The Hotwater Physa is known globally from one location at Liard River Hotsprings complex in the Liard River Hotsprings Provincial Park, BC. The snail was initially reported from one breeding population along a 34 metre stretch of Alpha Stream, at the outlet of Alpha Pool (Figure 3) (Lee and Ackerman 1998). This outlet is also the type locality for the species (Te and Clarke 1985; Lee and Ackerman 1998).
The snail has since been observed to occupy additional habitats within the hotsprings complex, including Alpha and Beta Pools and the entire length of Alpha Stream (Figure 3) (Salter 2001, 2003). The area with the highest recorded density is downstream from the weir that impounds water flowing from Alpha Pool, specifically in a section from two metres below the weir at the head of the stream to 34 metres downstream (Salter, 2003). In 1997, the highest concentrations of snails were observed approximately 20 metres downstream from the weir (Lee and Ackerman 1998).Alpha Pool and Beta Pool have distinct sources and the two outflows do not connect. In previous surveys (Lee and Ackerman 1998) there was no observation of snails in Beta Pool. The recent population expansion in to Beta Pool may be due to previous populations being overlooked or to recent passive dispersal by park users or wildlife.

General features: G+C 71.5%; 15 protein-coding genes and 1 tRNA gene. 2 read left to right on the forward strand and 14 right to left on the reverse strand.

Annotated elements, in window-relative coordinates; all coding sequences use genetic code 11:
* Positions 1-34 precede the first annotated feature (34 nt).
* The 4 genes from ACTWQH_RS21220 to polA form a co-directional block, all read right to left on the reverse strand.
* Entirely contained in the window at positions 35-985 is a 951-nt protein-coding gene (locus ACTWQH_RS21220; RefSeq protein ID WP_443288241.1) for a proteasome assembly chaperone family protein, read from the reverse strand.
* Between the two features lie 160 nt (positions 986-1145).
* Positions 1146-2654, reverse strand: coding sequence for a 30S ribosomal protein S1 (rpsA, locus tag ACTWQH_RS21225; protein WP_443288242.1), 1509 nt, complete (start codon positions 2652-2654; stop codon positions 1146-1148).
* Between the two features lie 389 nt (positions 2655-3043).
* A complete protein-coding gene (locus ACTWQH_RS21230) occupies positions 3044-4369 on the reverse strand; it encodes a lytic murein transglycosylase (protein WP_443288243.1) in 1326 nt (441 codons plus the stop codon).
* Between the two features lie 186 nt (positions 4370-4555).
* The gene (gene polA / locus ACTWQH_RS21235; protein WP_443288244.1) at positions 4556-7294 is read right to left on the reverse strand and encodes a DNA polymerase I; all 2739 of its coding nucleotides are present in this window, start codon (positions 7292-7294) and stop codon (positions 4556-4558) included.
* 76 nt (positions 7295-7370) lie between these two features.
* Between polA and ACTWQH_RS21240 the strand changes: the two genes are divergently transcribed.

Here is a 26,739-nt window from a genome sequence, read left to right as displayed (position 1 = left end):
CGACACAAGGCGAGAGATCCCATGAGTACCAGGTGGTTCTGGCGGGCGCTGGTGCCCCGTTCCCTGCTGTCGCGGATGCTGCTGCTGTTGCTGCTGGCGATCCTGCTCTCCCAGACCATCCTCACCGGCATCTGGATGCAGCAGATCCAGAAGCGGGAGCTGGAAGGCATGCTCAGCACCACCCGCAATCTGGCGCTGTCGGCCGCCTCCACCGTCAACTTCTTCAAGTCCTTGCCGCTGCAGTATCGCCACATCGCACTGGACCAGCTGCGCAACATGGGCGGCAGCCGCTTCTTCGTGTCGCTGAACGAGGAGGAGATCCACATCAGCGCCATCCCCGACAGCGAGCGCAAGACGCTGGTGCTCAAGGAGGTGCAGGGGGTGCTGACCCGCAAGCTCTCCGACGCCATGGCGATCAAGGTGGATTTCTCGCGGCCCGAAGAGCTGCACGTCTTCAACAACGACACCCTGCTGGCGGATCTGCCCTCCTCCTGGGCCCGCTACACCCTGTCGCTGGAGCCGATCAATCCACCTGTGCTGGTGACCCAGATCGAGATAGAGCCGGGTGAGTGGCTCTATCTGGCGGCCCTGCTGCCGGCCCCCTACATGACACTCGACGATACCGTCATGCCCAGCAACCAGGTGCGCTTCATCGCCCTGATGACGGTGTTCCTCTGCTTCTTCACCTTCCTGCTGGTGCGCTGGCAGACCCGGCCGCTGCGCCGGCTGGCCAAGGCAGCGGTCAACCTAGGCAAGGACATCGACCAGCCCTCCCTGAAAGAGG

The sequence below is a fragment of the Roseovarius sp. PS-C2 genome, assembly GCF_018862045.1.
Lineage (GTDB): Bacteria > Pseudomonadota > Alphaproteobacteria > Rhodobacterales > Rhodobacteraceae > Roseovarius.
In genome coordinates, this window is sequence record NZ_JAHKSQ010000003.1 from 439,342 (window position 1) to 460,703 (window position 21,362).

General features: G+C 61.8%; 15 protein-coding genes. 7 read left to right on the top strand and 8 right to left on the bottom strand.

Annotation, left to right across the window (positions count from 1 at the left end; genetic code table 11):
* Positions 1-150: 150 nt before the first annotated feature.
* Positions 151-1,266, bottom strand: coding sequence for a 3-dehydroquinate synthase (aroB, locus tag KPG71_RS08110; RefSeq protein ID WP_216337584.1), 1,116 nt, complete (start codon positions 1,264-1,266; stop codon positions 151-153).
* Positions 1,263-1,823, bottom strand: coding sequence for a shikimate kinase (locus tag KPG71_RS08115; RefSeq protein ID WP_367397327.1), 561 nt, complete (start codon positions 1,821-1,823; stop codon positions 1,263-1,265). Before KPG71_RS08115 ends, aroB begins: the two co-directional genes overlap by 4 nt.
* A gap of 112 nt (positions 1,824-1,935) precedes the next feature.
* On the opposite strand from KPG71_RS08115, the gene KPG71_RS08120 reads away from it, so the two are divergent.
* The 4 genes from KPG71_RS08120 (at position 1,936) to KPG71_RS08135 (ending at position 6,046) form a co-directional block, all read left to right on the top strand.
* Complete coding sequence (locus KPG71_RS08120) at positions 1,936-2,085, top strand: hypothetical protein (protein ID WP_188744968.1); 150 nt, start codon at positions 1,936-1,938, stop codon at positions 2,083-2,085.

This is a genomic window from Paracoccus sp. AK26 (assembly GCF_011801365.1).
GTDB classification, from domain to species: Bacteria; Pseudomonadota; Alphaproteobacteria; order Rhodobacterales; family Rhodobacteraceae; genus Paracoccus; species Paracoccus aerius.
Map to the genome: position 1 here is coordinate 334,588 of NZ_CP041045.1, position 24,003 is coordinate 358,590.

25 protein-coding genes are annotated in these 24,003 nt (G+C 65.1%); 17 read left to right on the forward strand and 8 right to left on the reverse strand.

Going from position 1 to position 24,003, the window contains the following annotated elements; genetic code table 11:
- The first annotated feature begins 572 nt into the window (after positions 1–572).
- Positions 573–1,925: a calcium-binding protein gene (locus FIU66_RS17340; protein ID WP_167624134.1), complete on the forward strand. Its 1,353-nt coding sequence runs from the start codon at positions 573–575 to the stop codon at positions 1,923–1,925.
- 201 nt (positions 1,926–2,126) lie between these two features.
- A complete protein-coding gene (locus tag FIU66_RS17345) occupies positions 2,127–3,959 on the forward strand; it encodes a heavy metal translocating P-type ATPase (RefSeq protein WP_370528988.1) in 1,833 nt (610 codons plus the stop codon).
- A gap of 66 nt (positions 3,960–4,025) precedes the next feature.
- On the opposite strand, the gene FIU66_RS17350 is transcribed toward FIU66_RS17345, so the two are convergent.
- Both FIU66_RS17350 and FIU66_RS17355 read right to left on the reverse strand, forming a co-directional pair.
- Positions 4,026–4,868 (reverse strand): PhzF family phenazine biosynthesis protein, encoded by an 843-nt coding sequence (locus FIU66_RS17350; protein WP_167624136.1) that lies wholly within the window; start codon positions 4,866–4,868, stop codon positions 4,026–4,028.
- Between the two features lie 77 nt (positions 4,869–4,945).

Researchers believe the distribution of the Hotwater Physa within Liard River Hotsprings complex varies spatially and temporally and the species likely occupies additional areas within the hotsprings complex (Salter, pers. comm.). It is unlikely that new occurrences found within the Liard River Hotsprings complex are another species, although there is a remote possibility that specimens of P. gyrina are indirectly or unknowingly brought into Liard River Hotsprings Provincial Park through wildlife or transfer by people. P. wrighti from P. gyrina can not be distinguished by the human eye. Currently, the only visual means of distinguishing these two species is through dissections by a trained individual.